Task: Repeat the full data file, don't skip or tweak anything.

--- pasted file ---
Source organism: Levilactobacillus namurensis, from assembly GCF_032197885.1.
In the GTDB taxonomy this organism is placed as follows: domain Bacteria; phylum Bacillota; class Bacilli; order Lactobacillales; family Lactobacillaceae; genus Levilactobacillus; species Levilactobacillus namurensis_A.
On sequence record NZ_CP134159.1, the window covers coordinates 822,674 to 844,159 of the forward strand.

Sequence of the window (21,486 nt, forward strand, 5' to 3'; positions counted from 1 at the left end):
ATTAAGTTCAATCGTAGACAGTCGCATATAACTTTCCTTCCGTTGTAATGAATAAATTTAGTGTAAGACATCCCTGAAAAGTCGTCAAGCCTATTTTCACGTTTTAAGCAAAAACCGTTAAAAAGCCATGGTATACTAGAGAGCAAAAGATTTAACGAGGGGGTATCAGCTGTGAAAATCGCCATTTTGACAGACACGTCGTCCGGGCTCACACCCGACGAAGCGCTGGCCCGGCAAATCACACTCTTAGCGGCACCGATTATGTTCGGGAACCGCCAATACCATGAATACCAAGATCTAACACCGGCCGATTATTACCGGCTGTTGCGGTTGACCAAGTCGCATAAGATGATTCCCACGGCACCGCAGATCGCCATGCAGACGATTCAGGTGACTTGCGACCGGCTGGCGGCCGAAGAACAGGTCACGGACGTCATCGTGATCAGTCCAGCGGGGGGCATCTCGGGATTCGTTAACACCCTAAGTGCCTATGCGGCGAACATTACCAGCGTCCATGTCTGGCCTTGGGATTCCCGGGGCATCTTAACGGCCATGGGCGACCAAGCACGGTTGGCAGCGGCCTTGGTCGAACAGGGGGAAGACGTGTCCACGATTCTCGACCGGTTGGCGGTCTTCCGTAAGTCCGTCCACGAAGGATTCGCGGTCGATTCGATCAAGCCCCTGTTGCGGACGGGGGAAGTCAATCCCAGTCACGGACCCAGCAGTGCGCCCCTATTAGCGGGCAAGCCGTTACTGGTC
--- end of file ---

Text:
Source organism: Levilactobacillus namurensis, from assembly GCF_032197885.1.
In the GTDB taxonomy this organism is placed as follows: domain Bacteria; phylum Bacillota; class Bacilli; order Lactobacillales; family Lactobacillaceae; genus Levilactobacillus; species Levilactobacillus namurensis_A.
On sequence record NZ_CP134159.1, the window covers coordinates 822,674 to 844,159 of the forward strand.

Sequence of the window (21,486 nt, forward strand, 5' to 3'; positions counted from 1 at the left end):
ATTAAGTTCAATCGTAGACAGTCGCATATAACTTTCCTTCCGTTGTAATGAATAAATTTAGTGTAAGACATCCCTGAAAAGTCGTCAAGCCTATTTTCACGTTTTAAGCAAAAACCGTTAAAAAGCCATGGTATACTAGAGAGCAAAAGATTTAACGAGGGGGTATCAGCTGTGAAAATCGCCATTTTGACAGACACGTCGTCCGGGCTCACACCCGACGAAGCGCTGGCCCGGCAAATCACACTCTTAGCGGCACCGATTATGTTCGGGAACCGCCAATACCATGAATACCAAGATCTAACACCGGCCGATTATTACCGGCTGTTGCGGTTGACCAAGTCGCATAAGATGATTCCCACGGCACCGCAGATCGCCATGCAGACGATTCAGGTGACTTGCGACCGGCTGGCGGCCGAAGAACAGGTCACGGACGTCATCGTGATCAGTCCAGCGGGGGGCATCTCGGGATTCGTTAACACCCTAAGTGCCTATGCGGCGAACATTACCAGCGTCCATGTCTGGCCTTGGGATTCCCGGGGCATCTTAACGGCCATGGGCGACCAAGCACGGTTGGCAGCGGCCTTGGTCGAACAGGGGGAAGACGTGTCCACGATTCTCGACCGGTTGGCGGTCTTCCGTAAGTCCGTCCACGAAGGATTCGCGGTCGATTCGATCAAGCCCCTGTTGCGGACGGGGGAAGTCAATCCCAGTCACGGACCCAGCAGTGCGCCCCTATTAGCGGGCAAGCCGTTACTGGTC